Tag Archives: Amos

Thoughts on how Amos may be read as a book

Reading Amos as a Book
Karl Möller, Reading Amos as a Book (Grove Biblical Series, 74; Cambridge: Grove Books, 2014)

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All too often the message of Amos is broken up and read in pieces – either devotionally, so that we know only the ‘purple passages,’ or academically, separating Amos’s original message from its later editing.

But reading it as a whole opens up powerful new understandings. We see Amos’s passion as he tries to persuade a complacent people to wake up to God’s judgment and grace – a message we desperately need to hear in our own day.

Contents

1. Getting Started

2. An Opening Trap (Amos 1-2)

3. Passionate Dialogue with a Late Audience (Amos 3.1-5.17)

4. Woes and Throes (Amos 5.18-6.14)

5. Visions of the End (Amos 7-9)

6. Reading Amos: Some Conclusions

7. Suggestions for Further Reading

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An investigation of the rhetoric of the book of Amos

A Prophet in DebateA Prophet in Debate
Karl Möller, A Prophet in Debate: The Rhetoric of Persuasion in the Book of Amos (Journal for the Study of the Old Testament Supplement Series, 372; London: Sheffield Academic Press, 2003) [366 pages]

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This is an investigation of the literary structure and rhetorical challenge that prompted the book’s production. It argues that the book of Amos captures and presents the debate between Amos and his eighth-century audience. When read in the light of Israel’s fall, the presentation of Amos struggling (and failing) to convince his contemporaries of the imminent divine punishment functions as a powerful warning to subsequent Judaean readers.

This is an important book on a stunning prophet (and his galvanizing Hebrew) on several counts. … the footnotes and bibliography display a massive acquaintance with the study of the book of Amos over the past century. … our author is a skilled Hebraist with penetrating insights into the organizing structure of the entire book … Möller makes a very persuasive (he’s a good rhetorician!) case for retaining chapter 9 as coming from the prophet Amos. … While biblical-theological implications are left to the biblical-theological student, Möller lays the foundation with his superb work on the text.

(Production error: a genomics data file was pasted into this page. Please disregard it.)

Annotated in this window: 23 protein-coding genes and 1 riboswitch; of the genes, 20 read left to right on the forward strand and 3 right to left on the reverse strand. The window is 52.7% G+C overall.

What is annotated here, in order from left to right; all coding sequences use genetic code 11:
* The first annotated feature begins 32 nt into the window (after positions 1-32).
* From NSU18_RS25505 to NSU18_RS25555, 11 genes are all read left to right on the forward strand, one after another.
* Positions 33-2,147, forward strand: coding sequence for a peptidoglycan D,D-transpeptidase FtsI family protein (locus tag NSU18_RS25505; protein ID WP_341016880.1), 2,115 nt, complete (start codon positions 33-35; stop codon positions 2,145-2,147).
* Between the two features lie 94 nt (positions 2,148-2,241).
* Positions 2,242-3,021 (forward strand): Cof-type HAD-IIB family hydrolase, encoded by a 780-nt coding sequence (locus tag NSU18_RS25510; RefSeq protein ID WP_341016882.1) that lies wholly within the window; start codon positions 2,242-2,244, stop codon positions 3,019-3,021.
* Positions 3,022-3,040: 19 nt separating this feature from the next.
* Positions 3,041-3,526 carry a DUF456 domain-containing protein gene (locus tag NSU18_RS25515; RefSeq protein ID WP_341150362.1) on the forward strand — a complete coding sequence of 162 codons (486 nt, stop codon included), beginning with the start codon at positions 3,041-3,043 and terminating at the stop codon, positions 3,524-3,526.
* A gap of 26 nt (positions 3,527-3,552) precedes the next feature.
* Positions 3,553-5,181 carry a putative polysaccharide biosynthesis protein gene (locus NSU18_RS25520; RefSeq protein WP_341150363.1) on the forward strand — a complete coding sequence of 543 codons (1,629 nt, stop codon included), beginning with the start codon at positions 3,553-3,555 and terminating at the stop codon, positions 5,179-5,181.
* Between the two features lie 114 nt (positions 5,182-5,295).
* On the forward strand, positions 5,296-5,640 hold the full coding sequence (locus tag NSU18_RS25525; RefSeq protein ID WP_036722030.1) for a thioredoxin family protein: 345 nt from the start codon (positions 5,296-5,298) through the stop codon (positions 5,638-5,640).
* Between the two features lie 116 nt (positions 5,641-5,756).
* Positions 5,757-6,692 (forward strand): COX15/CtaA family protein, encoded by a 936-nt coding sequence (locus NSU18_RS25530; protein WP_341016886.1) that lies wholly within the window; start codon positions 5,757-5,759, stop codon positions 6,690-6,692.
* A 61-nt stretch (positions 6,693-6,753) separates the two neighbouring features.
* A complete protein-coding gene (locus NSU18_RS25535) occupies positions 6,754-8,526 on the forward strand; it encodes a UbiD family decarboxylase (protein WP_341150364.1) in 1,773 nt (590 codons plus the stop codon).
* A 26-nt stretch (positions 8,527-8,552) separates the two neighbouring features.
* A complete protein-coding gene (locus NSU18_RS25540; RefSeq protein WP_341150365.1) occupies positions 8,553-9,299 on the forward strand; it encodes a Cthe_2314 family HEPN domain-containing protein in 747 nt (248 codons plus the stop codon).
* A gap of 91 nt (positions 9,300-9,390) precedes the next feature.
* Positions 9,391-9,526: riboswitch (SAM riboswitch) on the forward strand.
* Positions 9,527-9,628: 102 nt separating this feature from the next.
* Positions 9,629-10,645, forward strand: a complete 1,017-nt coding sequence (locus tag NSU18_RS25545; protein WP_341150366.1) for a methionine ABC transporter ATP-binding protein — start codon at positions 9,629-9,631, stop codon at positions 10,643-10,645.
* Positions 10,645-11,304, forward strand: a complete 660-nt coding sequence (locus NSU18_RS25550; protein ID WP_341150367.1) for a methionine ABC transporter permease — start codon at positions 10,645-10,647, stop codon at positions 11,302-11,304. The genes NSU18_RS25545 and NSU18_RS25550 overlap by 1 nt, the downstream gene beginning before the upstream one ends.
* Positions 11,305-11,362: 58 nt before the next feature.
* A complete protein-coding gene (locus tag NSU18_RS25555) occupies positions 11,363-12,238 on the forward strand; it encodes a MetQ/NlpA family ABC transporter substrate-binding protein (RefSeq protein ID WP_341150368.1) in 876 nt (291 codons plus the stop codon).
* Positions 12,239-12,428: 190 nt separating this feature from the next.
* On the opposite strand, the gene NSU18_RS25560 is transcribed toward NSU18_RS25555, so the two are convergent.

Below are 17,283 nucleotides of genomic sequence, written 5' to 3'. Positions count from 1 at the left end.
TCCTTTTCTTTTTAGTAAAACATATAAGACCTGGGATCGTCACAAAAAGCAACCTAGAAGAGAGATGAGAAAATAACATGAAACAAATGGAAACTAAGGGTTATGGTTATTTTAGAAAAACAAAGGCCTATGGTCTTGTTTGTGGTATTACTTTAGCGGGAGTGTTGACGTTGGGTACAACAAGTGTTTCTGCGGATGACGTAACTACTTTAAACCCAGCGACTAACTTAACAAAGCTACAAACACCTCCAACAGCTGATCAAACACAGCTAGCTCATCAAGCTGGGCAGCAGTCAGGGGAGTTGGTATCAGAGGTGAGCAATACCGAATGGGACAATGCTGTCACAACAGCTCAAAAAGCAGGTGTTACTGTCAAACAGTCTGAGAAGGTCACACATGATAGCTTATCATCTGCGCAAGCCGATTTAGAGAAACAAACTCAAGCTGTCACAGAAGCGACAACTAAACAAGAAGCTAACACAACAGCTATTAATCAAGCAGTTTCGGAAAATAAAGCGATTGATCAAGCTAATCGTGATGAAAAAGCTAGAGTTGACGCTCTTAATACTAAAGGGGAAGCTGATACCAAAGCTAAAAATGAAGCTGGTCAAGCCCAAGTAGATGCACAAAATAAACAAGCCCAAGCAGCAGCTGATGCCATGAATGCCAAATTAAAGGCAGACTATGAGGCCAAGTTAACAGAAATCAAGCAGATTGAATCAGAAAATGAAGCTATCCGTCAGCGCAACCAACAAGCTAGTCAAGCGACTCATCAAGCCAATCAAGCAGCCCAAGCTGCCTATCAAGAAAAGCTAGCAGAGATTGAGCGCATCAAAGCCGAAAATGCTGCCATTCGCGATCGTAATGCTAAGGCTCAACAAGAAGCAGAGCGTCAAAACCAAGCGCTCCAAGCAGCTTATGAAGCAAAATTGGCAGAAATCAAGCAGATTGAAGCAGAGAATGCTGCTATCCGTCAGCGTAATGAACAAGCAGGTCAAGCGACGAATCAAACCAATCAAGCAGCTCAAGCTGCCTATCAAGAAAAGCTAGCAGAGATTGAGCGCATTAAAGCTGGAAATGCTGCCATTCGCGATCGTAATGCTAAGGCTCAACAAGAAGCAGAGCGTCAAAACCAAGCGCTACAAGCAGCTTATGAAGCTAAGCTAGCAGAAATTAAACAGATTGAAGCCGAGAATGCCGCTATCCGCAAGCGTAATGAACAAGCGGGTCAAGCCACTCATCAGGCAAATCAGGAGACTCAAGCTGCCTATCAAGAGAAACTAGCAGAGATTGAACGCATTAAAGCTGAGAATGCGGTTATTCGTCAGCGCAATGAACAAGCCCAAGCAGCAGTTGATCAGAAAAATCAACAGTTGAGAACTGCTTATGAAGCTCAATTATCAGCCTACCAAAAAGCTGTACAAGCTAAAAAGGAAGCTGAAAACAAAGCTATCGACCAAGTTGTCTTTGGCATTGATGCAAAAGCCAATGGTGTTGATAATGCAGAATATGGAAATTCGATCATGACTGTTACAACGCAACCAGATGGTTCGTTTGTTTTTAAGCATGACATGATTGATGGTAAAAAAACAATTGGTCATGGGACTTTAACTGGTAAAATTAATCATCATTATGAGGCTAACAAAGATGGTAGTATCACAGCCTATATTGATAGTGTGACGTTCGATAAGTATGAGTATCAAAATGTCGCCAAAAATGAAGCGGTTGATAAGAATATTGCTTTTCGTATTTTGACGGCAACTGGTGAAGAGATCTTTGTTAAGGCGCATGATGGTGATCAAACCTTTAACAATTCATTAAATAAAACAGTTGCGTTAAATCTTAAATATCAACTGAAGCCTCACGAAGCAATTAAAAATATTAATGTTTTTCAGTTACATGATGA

James T. Dennison, Jr, Kerux

Möller’s work on Amos is careful, thorough, integrative, and thoughtful. He has read widely, both in traditional scholarship and in literary theory. … Sensible and pragmatic, the work resists being drawn into ingenious discoveries of textual markers or the esoteric jargon of literary theory and continues throughout to inquire into the persuasive function and effect of the text. … the work … provides a solid platform for further study of the fascinating book of Amos.

Patricia K. Tull, Review of Biblical Literature

In this monograph Karl Möller offers a thorough demonstration of the nature and use of rhetorical criticism as applied to the prophetic literature. … The introduction offers astute hermeneutical reflections on the nature of rhetorical criticism in general. … Möller’s work represents a key study in the rhetorical criticism of prophetic material. It offers a thoughtful perspective on the task and methods of rhetorical criticism, presenting each step the rhetorical critic must take in evaluating the argumentation, purpose, and potential effectiveness of a biblical book. Moreover, because of its compilation of other rhetorical approaches to the book of Amos and detailed analysis of Amos 1–4, it would serve as a fine reference on recent approaches to this prophetic book.

David G. Garber, Review of Biblical Literature

… interesting and appealing.

Reviews in Religion and Theology

Contents

Part I: Reading Amos – A Communication-Theoretical Approach

Introduction: Amos and the Rhetoric of Persuasion

Chapter 1: Rhetorical Structure

Chapter 2: Rhetorical Situation and Strategy

Part II: The Rhetoric of Amos 1–4

Chapter 3: Amos 1–2

Chapter 4: Amos 3

Chapter 5: Amos 4

Conclusions

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